Figure 3.4: Basal view of ‘Fire and Brimstone’ waratah at mature flower (MF) stage. Flower was from
grower 1 on the Central Coast of NSW on 27th September 2001, showing senescing basal bracts and outer



Figure 3.5: Lateral view of ‘Fire and Brimstone’ waratah at mature flower (MF) stage. Flower was from
grower 1 on the Central Coast of NSW on 27th September 2001, showing inner and outer bracts.

 a                     b                                 c

Figure 3.6a-c: Tight bud (TB), juvenile open bud (JO), and mature flower (MF) stages of ‘Wirrimbirra
White’ waratah inflorescences in full sun from grower 7 on the South Coast of NSW 2003.

Figure 3.7: NSW Waratah (Telopea speciosissima) inflorescence, showing stages of flower opening (a-e)
(Nixon, 1997).

3.2.3 Results

Results are presented for the cultivars ‘Cardinal’, ‘Fire and Brimstone’ and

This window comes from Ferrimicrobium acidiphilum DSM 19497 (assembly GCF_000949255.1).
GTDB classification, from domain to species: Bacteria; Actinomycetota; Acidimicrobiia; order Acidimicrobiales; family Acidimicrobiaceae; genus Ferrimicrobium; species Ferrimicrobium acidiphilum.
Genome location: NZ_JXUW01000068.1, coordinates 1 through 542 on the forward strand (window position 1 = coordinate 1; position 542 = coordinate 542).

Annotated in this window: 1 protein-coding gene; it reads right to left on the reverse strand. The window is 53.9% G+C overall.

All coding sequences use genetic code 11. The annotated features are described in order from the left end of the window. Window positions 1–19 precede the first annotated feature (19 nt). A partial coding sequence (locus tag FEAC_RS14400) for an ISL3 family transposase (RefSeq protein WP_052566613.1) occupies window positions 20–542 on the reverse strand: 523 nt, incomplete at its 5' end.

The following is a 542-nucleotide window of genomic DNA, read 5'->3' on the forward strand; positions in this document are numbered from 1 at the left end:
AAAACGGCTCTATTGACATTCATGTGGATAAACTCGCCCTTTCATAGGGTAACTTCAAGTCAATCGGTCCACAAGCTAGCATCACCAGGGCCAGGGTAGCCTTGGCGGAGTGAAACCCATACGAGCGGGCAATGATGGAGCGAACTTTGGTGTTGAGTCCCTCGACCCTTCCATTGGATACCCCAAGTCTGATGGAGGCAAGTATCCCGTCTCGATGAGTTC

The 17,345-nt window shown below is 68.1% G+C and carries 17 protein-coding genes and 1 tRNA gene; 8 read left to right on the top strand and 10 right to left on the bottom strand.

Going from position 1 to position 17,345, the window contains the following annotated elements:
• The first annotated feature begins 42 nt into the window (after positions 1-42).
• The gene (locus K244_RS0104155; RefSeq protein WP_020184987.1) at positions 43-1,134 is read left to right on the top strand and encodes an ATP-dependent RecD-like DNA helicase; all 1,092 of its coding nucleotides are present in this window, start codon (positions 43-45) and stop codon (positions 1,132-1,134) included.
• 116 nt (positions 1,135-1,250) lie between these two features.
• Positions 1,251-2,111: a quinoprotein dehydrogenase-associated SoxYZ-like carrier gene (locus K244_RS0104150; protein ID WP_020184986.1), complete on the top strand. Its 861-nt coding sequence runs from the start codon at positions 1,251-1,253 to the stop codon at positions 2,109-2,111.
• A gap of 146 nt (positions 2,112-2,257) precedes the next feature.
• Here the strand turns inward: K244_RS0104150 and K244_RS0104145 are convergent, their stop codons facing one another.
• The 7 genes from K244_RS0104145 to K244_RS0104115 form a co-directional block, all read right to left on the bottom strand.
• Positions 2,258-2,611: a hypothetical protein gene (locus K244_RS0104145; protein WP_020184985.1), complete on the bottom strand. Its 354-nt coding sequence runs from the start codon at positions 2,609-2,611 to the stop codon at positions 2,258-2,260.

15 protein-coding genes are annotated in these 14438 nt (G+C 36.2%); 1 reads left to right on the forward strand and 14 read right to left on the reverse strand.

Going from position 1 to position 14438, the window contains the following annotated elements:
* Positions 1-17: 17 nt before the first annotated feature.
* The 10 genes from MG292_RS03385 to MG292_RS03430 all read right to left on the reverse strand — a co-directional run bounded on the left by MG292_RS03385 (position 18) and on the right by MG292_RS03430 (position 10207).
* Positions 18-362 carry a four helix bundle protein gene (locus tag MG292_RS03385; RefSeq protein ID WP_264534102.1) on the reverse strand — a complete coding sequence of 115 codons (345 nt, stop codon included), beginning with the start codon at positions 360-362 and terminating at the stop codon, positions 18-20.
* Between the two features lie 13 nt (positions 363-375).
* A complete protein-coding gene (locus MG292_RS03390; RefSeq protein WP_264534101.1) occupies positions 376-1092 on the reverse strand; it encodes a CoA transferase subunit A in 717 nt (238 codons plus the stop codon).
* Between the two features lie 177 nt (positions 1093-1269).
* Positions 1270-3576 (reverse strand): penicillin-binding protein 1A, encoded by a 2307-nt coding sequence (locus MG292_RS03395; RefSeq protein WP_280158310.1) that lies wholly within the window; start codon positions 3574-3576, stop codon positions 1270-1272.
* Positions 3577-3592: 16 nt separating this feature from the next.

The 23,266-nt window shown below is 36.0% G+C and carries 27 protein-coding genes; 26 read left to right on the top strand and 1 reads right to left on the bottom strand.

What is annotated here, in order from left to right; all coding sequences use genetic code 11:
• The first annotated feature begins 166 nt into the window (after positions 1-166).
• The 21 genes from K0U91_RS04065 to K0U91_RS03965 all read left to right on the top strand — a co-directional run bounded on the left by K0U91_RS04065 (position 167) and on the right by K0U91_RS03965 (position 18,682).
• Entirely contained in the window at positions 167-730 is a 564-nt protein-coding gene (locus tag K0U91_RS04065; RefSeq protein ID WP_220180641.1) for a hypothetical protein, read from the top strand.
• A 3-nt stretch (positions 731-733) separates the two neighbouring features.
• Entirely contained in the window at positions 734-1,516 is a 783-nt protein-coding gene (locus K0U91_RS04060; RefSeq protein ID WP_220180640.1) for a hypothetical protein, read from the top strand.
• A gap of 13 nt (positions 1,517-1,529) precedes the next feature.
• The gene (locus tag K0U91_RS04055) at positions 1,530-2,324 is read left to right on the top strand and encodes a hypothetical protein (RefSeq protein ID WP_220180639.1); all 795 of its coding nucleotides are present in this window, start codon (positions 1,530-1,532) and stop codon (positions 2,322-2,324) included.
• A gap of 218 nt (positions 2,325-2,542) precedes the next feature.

‘Wirrimbirra White’ grown on several properties.

The waratah inflorescence expanded rapidly from August to October (Figure 3.8),

coinciding with significant increases in the area of outer bracts (Figure 3.9). Expansion

of inner bracts was not as rapid between March/April and July/August, with some bract

areas decreasing due to measurement of smaller buds in July/August (Figure 3.10).

However, observations from the same seedling waratah show that inner bracts expanded

rapidly between August and October (average of 16 cm2 to 227 cm2, respectively).


   Flower head diameter (mm)

                               60                                                                       F&B